For breast cancer survivors, factors that increase the risk of a recurrence include:
- Lymph node involvement. Finding cancer in nearby lymph nodes at the time of your original diagnosis increases your risk of the cancer coming back. Women with many affected lymph nodes have a higher risk.
- Larger tumor size. Women with a large tumor have a higher risk of recurrent cancer. Women who have very large tumors (more than 5 centimeters, or about 2 inches) — especially if lymph nodes are involved — have a very high risk of the cancer recurring in the same area. These women should talk with their doctors about the role of radiation therapy, even if they undergo a mastectomy.
- Positive or close tumor margins. When you have an operation to remove a breast lump, the surgeon tries to remove the cancerous lump along with a healthy margin of normal tissue. If the borders of the removed tumor are free of cancer when examined under a microscope, that's considered a negative margin. If any part of the tumor's border has cancer cells (positive margin), or the margin between the tumor and normal tissue is close, the risk of breast cancer recurrence is increased.
- Lack of radiation treatment following lumpectomy. Women who choose to preserve the breast by undergoing a lumpectomy (also known as "wide local excision") should undergo radiation treatments to the remaining breast to decrease the chance of a local recurrence.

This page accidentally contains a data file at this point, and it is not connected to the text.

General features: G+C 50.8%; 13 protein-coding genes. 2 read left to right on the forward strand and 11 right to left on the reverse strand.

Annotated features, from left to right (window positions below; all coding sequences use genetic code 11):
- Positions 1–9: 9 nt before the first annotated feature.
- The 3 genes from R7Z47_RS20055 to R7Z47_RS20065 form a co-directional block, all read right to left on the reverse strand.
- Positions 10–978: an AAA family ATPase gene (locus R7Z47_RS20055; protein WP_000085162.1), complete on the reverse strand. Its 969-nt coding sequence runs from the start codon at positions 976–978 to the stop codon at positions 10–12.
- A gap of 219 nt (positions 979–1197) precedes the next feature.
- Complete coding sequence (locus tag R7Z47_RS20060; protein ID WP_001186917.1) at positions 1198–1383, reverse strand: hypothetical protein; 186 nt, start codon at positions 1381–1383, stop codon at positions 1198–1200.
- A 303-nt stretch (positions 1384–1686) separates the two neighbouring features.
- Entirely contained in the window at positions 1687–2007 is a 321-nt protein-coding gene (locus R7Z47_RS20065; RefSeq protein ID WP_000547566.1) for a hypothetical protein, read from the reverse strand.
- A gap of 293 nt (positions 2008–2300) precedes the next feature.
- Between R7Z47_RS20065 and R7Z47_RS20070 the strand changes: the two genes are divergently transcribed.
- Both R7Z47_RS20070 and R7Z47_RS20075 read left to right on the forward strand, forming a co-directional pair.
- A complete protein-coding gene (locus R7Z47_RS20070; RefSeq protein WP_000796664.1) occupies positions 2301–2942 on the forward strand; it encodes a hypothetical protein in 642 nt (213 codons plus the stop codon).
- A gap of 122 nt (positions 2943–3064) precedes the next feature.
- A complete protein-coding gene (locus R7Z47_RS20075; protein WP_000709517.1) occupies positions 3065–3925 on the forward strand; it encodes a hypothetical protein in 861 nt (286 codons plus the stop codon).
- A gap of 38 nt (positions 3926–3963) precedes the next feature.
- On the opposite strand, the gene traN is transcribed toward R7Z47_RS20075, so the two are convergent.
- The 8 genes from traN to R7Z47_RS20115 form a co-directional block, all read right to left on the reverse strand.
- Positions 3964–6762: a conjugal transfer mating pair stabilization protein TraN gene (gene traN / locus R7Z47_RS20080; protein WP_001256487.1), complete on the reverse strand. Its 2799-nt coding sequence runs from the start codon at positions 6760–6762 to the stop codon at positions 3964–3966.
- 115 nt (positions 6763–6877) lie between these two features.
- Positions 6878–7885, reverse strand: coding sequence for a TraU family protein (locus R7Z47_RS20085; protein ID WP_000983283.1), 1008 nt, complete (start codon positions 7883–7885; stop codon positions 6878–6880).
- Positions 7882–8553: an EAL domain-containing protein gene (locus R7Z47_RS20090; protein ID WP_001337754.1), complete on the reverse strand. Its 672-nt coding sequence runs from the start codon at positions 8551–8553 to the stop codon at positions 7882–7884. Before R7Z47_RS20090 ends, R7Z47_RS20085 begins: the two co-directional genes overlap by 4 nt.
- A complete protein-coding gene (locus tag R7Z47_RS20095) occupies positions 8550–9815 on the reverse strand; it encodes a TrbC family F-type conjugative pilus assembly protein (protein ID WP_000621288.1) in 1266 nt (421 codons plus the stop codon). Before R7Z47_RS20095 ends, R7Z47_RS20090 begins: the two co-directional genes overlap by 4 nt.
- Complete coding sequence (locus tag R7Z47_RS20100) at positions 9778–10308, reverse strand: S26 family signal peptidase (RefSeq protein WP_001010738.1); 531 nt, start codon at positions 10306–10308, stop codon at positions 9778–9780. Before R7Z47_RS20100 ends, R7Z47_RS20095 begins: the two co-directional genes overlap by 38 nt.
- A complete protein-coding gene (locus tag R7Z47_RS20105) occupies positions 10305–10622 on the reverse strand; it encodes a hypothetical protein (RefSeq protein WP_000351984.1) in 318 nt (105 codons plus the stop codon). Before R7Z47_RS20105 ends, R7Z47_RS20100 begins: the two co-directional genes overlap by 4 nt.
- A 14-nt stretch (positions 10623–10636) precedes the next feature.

- Younger age. Younger women, particularly those under age 35 at the time of their original breast cancer diagnosis, face a higher risk of recurrent breast cancer.
- Inflammatory breast cancer. Women with inflammatory breast cancer face a higher risk of local recurrence, so their treatment typically involves chemotherapy followed by a mastectomy and then radiation to the chest wall.
In recent years, genetic tests designed to predict the risk of breast cancer recurrence have become available. These tests (MammaPrint, Oncotype DX) measure activity in up to 70 genes associated with breast cancer, a process known as gene expression profiling. The results are used to estimate the chance that a woman's cancer will come back. But so far these tests have a very limited role and are applicable only for women with estrogen receptor positive tumors that don't show any sign of spread to the lymph nodes. The tests have been used to plan treatment for primary breast cancer in a very small minority of women. More research is needed to determine whether these genetic tests might prove useful in predicting risk of recurrence on a broader scale.
May. 24, 2011
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